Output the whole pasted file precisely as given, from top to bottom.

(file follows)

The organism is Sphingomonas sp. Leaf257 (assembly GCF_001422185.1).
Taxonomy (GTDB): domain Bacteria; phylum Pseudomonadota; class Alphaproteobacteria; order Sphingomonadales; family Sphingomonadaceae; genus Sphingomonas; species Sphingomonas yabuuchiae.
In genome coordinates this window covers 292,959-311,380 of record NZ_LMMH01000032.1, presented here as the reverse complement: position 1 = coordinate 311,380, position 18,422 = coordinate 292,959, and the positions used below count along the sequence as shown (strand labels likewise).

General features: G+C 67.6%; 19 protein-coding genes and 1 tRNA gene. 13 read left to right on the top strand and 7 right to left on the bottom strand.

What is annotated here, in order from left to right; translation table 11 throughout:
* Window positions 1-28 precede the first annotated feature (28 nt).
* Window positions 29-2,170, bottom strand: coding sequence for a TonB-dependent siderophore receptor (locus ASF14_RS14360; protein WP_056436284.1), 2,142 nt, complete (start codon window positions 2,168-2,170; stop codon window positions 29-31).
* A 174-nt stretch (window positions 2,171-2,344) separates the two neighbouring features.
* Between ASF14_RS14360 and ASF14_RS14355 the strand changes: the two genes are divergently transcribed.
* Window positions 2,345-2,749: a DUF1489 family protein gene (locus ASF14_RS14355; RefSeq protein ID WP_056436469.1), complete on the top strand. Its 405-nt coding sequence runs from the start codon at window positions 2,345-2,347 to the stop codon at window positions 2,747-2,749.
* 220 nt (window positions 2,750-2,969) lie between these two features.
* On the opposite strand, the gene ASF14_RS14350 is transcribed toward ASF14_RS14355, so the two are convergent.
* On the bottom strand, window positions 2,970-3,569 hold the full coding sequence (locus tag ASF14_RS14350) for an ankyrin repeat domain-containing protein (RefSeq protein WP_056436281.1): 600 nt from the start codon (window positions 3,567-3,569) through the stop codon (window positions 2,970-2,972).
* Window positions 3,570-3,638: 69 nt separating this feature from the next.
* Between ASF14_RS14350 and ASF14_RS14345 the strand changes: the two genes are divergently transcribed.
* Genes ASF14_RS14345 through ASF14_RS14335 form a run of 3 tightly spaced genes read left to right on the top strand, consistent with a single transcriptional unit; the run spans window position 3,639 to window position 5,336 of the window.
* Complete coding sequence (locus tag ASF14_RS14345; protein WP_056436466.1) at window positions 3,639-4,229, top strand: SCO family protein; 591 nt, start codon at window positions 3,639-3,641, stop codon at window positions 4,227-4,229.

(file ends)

The organism is Sphingomonas sp. Leaf257 (assembly GCF_001422185.1).
Taxonomy (GTDB): domain Bacteria; phylum Pseudomonadota; class Alphaproteobacteria; order Sphingomonadales; family Sphingomonadaceae; genus Sphingomonas; species Sphingomonas yabuuchiae.
In genome coordinates this window covers 292,959-311,380 of record NZ_LMMH01000032.1, presented here as the reverse complement: position 1 = coordinate 311,380, position 18,422 = coordinate 292,959, and the positions used below count along the sequence as shown (strand labels likewise).

General features: G+C 67.6%; 19 protein-coding genes and 1 tRNA gene. 13 read left to right on the top strand and 7 right to left on the bottom strand.

What is annotated here, in order from left to right; translation table 11 throughout:
* Window positions 1-28 precede the first annotated feature (28 nt).
* Window positions 29-2,170, bottom strand: coding sequence for a TonB-dependent siderophore receptor (locus ASF14_RS14360; protein WP_056436284.1), 2,142 nt, complete (start codon window positions 2,168-2,170; stop codon window positions 29-31).
* A 174-nt stretch (window positions 2,171-2,344) separates the two neighbouring features.
* Between ASF14_RS14360 and ASF14_RS14355 the strand changes: the two genes are divergently transcribed.
* Window positions 2,345-2,749: a DUF1489 family protein gene (locus ASF14_RS14355; RefSeq protein ID WP_056436469.1), complete on the top strand. Its 405-nt coding sequence runs from the start codon at window positions 2,345-2,347 to the stop codon at window positions 2,747-2,749.
* 220 nt (window positions 2,750-2,969) lie between these two features.
* On the opposite strand, the gene ASF14_RS14350 is transcribed toward ASF14_RS14355, so the two are convergent.
* On the bottom strand, window positions 2,970-3,569 hold the full coding sequence (locus tag ASF14_RS14350) for an ankyrin repeat domain-containing protein (RefSeq protein WP_056436281.1): 600 nt from the start codon (window positions 3,567-3,569) through the stop codon (window positions 2,970-2,972).
* Window positions 3,570-3,638: 69 nt separating this feature from the next.
* Between ASF14_RS14350 and ASF14_RS14345 the strand changes: the two genes are divergently transcribed.
* Genes ASF14_RS14345 through ASF14_RS14335 form a run of 3 tightly spaced genes read left to right on the top strand, consistent with a single transcriptional unit; the run spans window position 3,639 to window position 5,336 of the window.
* Complete coding sequence (locus tag ASF14_RS14345; protein WP_056436466.1) at window positions 3,639-4,229, top strand: SCO family protein; 591 nt, start codon at window positions 3,639-3,641, stop codon at window positions 4,227-4,229.